I find the term useful in thinking about sin and our life span. For example, what is the half-life for the original sin you carry? Half your life. Even though you have been redeemed, and can be forgiven your sins, you will not be completely free of the effects of sin until your life ends. Your body is going to die because of that heavy plutonium apple our ancestors bit into a long time ago.

But for your soul, its a bit more complicated. Because of original sin you do not have “life to the fullest.” Rather you have a half-life from being stuck in the dream world of sin.

You can choose to march in place your whole life, and die just as poisoned as when you were young. Or you can sample a variety of uranium, polonium or other poisonous fruits and become even more radioactively sinful on the inside as you age.

Or you can accelerate the process of decay of sin. How? Its a simple formula, He must increase, I Must Decrease. The more you walk in the Lord’s path, the lighter the burden of original sin becomes. Prayer, fasting, receiving the Sacraments and various forms of self-denial all help. The more you cooperate, the more is given to you.

And to cooperate, you need to take off that mask and costume of pride and lower your defenses. For a Catholic, this unburdening means regular confession.


It doesn’t work with the mask on

From long personal experience, I can tell you that you can pray and go to Mass all you want, but you won’t begin the process of healing until you avail yourself of this sacrament. In going to Confession, you get to step out of your Darth Vader outfit for a while, and breathe the pure air of truth from a personal encounter with the Lord. It works, and long ingrained habits of sin can begin to be broken.

To close the post on a fitting note, I will return to Chesterton. There is a story (it has never been definitely confirmed) that an English newspaper of his day had asked a group of authors for essays about “What’s Wrong with the World?” Chesterton allegedly sent back a famous two-word response:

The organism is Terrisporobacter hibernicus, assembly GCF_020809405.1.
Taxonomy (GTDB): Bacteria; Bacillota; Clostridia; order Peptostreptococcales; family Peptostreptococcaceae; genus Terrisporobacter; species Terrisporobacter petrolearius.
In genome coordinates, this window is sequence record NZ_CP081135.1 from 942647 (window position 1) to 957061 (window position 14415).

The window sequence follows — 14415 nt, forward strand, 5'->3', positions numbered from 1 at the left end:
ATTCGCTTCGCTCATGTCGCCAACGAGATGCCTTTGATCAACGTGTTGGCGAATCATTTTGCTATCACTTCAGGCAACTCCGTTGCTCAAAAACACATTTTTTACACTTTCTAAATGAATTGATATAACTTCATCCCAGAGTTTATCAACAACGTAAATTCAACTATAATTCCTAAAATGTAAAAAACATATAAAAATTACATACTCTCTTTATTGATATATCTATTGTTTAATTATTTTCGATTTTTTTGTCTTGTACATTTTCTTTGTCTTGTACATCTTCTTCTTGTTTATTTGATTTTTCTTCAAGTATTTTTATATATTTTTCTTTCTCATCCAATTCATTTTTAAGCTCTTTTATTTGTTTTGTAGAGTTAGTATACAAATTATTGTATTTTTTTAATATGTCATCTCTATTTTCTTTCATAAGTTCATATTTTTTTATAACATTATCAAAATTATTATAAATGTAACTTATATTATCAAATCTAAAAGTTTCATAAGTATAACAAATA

“I am.”

This may seem harsh, but things are much easier when we can acknowledge we are part of the problem. One is less inclined to judge (people that is, not actions) and more likely to forgive. You won’t give your heart to some ideology or party, which is merely the sum aspirations of a group of people no better than yourself. You won’t pin your hopes on some worldly utopia, for how could a mass of men under sin ever build such a thing?  Or even stake your soul on democracy and majority rule. Jesus may have been the Elect One, but he did not fare so well in elections. The only time he appeared on the ballot, he lost in a landslide to another, one with a pretty poor resume.

So in the end, you die, and in death God performs life saving surgery on you. The mask of pride falls away, and the real adventure begin. Because, as  Georges Bernanos wrote, sin has forced you to live on your surface all your life.  And as you dive into the limpid, pure water of your soul you discover the hidden depths you never knew existed:

We observe how much that is foreign falls away from us and how what belongs to us is set free. What we are being led into is again, not something foreign, but in the highest sense natural, although one cannot say we had expected it to be this way rather than some other way. When it arrives, it is simply the right thing, that which is far and away the best.

Whoever arrives in heaven has to introduce himself. This introduction, however, is not one-sided; those who introduce themselves are at the same times the ones introduced. God has been waiting for us, just as we waited for him. And now that we are those who have been received, there is no longer any talk of sin and unworthiness. Confession lies behind us. Now there is only the augmentation of grace…

The Book of All Saints




Filed under Spiritual Reflections

Things Adults Say On Entering Heaven



“Uh, where do I put all my stuff?”

“What time is it? I don’t see a clock anywhere.”

“I don’t have to talk to those people, right?”

“Is my brother around? He owes me some money.”

“I have some ideas for improving the place I’d like to share with you.”

“My wife’s not here, right? Just tell me she’s not here…”

“When is the next election?”

“I think I forgot my wedding ring, can I go back and get it?

“Hey, hey, stay in line!”

“Do you have wifi?”

“I have a very important appointment, and am running late. Can’t this wait?”

“Who died and made you boss?”


Children on the other hand, well words cannot describe.


Filed under Spiritual Reflections

A Quiver Full of Glory


St. Therese as Joan of Arc

Three sisters stand around a table.

It is quiet but for the the tap tap tapping

shoe of the little one.

Three glasses in a line across the table. A very large one in the middle.

A smaller one to the right, and a child’s one to the left.

The eldest pours water into each.

“You see, each is full of glory.”

The three little sisters grow up to be Sisters

who do not wear shoes.

In time the youngest becomes the greatest. She stayed little.

She says: “When I die, I will work even harder. I will rain down a shower of roses from heaven.”

And she dies. Everyone looks up.


It is now my time to die.

The old rose-bush is cut down by the gardener.

The withered branches, leaves and flowers go into the bonfire.

The thorns crackle as they burn.

One rose remains.

I am planted in the garden of Our Lady, one of many.

Red rose martyrs, innocent whites, mystics in blue.